If your idea of a perfect holiday sits somewhere between hiking and cocktails, Scottsdale has many options to fill the day.
Art: The Scottsdale Rodeo Museum is not the only one in the city dedicated to western life. On a much grander scale is the Smithsonian-accredited Western Spirit: Museum of the West, which is temporarily closed. Temporary exhibits include Maynard Dixon’s American West (until Aug. 2), By Beauty Obsessed: Gilbert Waldman Collects the West (until Aug. 24) and Paul Calle’s Life of Exploration: From the Mountains to the Moon (until Oct. 11). Permanent exhibits include western bronzes and sculptures as well as the Abe Hays Family Collection, a large gallery with old newspapers, sheriff’s badges, halters, saddles, metalwork, spurs, frontier knives and chaps.
The building itself is architecturally interesting. It is gold LEED-certified with reclaimed and recycled materials and includes a weeping wall outside that feeds all the plants on-site. Some features have been inspired by the natural landscape outside, such as a textured wall that mimics the ribs inside the ubiquitous Saguaro cactus. Another wall resembles blanket weaving.
On the other end of the spectrum is the Scottsdale Museum of Contemporary Art, housed in a renovated former movie theatre. It houses nine to 12 rotating exhibitions a year. It is temporarily closed to April. 5
Music: While museums might not be high on your agenda, don’t miss the Musical Instruments Museum once it reopens. Interactive and family-friendly, the MIM can easily take over hours of a day as you wander through galleries dedicated to global music. Seemingly every country in the world is represented, along with displays of native instruments whether it be bagpipes, tribal drums or goat hoof belt rattles.
An Artist Gallery is dedicated to influential musicians and includes everyone from Johnny Cash and Elvis to Tito Puentes and Randy Bachman. Special items include Pablo Casals’s cello and Adam Levine’s rare Ibanez electric guitar.
Every exhibit in the museum includes musical selections from that country or artist which play on museum headphones as you approach.
Once inspired, head to the Experience Gallery where you can try out a selection of guitars, gongs, a Peruvian harp, a West African djembe, or Native American communal drums.
Architecture: Frank Lloyd Wright architecture is iconic and instantly recognizable. Some of his major projects include the Guggenheim Museum in New York, the Arizona Biltmore Resort and Taliesen West, a UNESCO World Heritage Site just outside of Scottsdale, which is closed through March 31.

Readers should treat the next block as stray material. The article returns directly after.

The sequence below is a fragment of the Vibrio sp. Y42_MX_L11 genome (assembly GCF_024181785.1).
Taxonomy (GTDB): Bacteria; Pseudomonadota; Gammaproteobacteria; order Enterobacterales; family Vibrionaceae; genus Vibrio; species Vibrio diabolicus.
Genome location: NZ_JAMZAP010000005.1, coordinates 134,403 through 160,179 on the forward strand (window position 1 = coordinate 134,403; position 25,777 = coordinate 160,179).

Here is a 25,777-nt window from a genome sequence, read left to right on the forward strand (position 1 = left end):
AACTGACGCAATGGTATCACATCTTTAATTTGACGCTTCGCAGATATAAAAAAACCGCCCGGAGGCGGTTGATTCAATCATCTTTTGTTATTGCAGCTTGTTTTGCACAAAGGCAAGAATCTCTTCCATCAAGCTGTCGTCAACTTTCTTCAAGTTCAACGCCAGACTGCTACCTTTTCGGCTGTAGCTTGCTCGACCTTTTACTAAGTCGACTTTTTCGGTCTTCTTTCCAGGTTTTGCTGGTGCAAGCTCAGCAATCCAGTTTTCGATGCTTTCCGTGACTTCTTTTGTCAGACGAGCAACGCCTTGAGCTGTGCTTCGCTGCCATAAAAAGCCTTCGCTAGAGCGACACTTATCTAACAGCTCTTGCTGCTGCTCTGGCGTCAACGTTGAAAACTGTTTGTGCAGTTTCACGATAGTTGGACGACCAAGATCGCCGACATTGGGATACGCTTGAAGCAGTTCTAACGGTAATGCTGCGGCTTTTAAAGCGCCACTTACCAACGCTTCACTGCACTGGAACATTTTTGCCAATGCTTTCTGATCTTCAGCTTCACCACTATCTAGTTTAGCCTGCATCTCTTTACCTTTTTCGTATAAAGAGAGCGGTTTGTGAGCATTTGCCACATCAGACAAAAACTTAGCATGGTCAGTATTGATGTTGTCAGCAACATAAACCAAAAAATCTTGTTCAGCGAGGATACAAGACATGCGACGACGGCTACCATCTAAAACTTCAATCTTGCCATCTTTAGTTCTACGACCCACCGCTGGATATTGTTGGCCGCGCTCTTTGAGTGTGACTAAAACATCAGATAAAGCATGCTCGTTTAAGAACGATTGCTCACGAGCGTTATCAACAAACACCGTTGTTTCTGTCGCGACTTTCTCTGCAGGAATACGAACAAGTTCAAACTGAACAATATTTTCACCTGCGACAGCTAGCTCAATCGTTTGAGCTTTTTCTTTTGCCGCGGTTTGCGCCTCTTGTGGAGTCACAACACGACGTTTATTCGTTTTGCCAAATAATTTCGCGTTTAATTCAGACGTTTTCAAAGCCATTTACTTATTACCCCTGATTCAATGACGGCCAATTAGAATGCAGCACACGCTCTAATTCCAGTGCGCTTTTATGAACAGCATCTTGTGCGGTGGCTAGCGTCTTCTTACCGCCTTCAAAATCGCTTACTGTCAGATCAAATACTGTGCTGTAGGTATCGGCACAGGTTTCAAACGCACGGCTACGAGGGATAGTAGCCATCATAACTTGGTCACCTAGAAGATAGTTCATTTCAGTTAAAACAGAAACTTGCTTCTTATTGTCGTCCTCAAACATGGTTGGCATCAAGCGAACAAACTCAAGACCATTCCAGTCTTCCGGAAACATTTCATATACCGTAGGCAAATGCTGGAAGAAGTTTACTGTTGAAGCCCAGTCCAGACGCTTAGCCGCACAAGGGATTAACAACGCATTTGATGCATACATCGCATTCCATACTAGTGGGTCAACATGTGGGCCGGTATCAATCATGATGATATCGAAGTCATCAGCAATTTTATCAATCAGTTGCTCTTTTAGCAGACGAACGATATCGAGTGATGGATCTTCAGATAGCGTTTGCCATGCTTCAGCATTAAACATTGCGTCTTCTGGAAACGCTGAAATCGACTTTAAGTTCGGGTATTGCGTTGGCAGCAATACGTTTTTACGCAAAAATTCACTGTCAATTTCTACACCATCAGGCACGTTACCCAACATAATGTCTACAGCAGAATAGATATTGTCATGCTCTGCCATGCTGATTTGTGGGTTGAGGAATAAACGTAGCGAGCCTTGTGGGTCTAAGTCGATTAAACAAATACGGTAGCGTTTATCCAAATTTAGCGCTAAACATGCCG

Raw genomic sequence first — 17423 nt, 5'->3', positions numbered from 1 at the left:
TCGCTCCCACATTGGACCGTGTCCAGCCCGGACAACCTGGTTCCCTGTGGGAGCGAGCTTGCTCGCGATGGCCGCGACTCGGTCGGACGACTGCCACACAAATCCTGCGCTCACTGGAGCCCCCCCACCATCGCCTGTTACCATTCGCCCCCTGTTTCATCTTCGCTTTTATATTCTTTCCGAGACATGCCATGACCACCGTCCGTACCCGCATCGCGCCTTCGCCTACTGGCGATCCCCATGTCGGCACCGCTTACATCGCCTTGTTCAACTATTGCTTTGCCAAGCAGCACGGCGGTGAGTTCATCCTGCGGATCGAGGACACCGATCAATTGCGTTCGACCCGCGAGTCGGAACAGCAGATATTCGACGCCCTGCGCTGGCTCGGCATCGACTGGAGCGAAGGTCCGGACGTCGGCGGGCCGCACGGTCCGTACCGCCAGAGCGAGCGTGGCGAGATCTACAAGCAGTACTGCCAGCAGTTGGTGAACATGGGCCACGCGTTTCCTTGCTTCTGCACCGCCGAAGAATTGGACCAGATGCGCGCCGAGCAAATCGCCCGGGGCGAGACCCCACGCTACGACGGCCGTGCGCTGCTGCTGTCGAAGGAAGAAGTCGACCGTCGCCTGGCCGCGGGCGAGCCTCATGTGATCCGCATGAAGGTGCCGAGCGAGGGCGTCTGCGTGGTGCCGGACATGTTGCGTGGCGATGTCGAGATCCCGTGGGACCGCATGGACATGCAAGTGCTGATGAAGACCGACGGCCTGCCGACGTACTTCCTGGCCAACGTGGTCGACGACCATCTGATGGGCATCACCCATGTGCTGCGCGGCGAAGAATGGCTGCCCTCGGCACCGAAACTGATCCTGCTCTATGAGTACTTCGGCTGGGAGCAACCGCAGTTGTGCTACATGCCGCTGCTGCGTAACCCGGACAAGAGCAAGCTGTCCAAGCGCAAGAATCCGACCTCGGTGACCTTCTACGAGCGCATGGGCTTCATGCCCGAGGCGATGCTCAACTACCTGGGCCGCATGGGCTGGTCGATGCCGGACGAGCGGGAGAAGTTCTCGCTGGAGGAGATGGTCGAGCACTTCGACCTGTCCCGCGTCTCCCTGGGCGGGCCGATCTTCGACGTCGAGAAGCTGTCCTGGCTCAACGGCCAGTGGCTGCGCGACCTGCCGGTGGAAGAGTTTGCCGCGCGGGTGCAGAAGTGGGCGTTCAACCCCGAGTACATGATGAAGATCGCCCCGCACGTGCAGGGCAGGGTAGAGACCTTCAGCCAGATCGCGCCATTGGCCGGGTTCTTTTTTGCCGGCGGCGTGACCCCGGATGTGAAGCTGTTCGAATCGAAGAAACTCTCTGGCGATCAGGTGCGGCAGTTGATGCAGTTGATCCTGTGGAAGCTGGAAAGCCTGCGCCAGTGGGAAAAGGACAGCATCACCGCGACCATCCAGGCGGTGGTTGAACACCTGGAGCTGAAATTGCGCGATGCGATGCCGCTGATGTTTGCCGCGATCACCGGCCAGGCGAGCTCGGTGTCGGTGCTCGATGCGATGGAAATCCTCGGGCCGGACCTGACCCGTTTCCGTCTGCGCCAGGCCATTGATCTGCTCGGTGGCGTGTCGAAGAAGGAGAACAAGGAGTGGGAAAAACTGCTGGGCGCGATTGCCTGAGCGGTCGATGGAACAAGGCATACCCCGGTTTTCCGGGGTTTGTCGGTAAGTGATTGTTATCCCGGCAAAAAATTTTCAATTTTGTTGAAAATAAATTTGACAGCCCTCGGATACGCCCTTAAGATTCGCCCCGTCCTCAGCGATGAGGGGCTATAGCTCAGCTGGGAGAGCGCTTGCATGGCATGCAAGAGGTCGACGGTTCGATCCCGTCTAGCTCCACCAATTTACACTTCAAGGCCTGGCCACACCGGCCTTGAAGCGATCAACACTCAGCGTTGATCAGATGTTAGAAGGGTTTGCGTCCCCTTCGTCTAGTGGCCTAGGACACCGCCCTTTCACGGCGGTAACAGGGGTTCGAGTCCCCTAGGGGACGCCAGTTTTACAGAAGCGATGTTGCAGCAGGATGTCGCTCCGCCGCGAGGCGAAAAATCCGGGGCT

Wright was famous as the creator of “organic architecture,” a term he coined to describe buildings that harmonize with their inhabitants and environment.
“If you have an open concept house, you can thank Frank Lloyd Wright. He saw that American families were changing how they lived and he opened up the idea of home,” explained a docent leading a recent tour at Taliesen West, Wright’s winter home and design school from 1937 until his death in 1959.
Tour his remarkable home, meeting room, theatre and cabaret and learn about Wright’s ingenious designs that captured the desert light and water with non-conventional materials. The tour volunteers are dedicated to telling Wright’s life story in a way that captures his unorthodox and controversial character. You’ll come away with a real appreciation of the man and his work.
Scottsdale is well served by accommodation, from family hotels with lazy river rides to ultra luxury resorts like Sanctuary, which Jay Z and Beyonce reportedly booked for their honeymoon. Two top options from which to base yourself are Mountain Shadows and the Four Seasons.
Checking into Mountain Shadows in Paradise Valley, you can forgive yourself for expecting to see Frank Sinatra or Sammy Davis Jr. lounging about in the bar. The Rat Pack would have been at home in this hotel which originally opened down the road in 1959 and attracted stars like Lucille Ball, John Wayne and Elizabeth Taylor. But while the vibe is vintage, the furnishings, food and service is anything but. Rooms are massive, with glass-walled showers and floor to ceiling windows opening onto either the executive 18-hole golf course or the Instagrammable-worthy pools.
The restaurant Hearth 61 and adjacent bar is hopping nightly with both hotel guests and locals. Bar tables spill onto an outside deck for poolside dining.
Mountain Shadows is at the base of Camelback Mountain and is a short drive into Old Town Scottsdale.
On the other side of the city, and a world away in design, is Four Seasons Resort and Spa at Troon North. The adobe-style hotel melds into the arid landscape with some units built right into the rocks. Again, the rooms are massive with fireplaces, couches and chairs, well-appointed bathrooms and secluded outdoor patios that take advantage of the commanding views of hills and cacti.
The large pool area is in the centre of the resort, which makes it a great gathering spot. So, too, is the outside terrace of Onyx Bar and Lounge. Get here early for a drink at sunset as it fills quickly with guests seeking the perfect photo.
After drinks, head into the resort’s signature restaurant, Talavera. Headed up by a rising young chef from Mexico, Samantha Sanz, the contemporary Spanish menu includes specialties such as paella, dry-aged steak, Jamón Ibérico seafood and tapas. Check out the special gin room where you can help create your own handcrafted cocktail.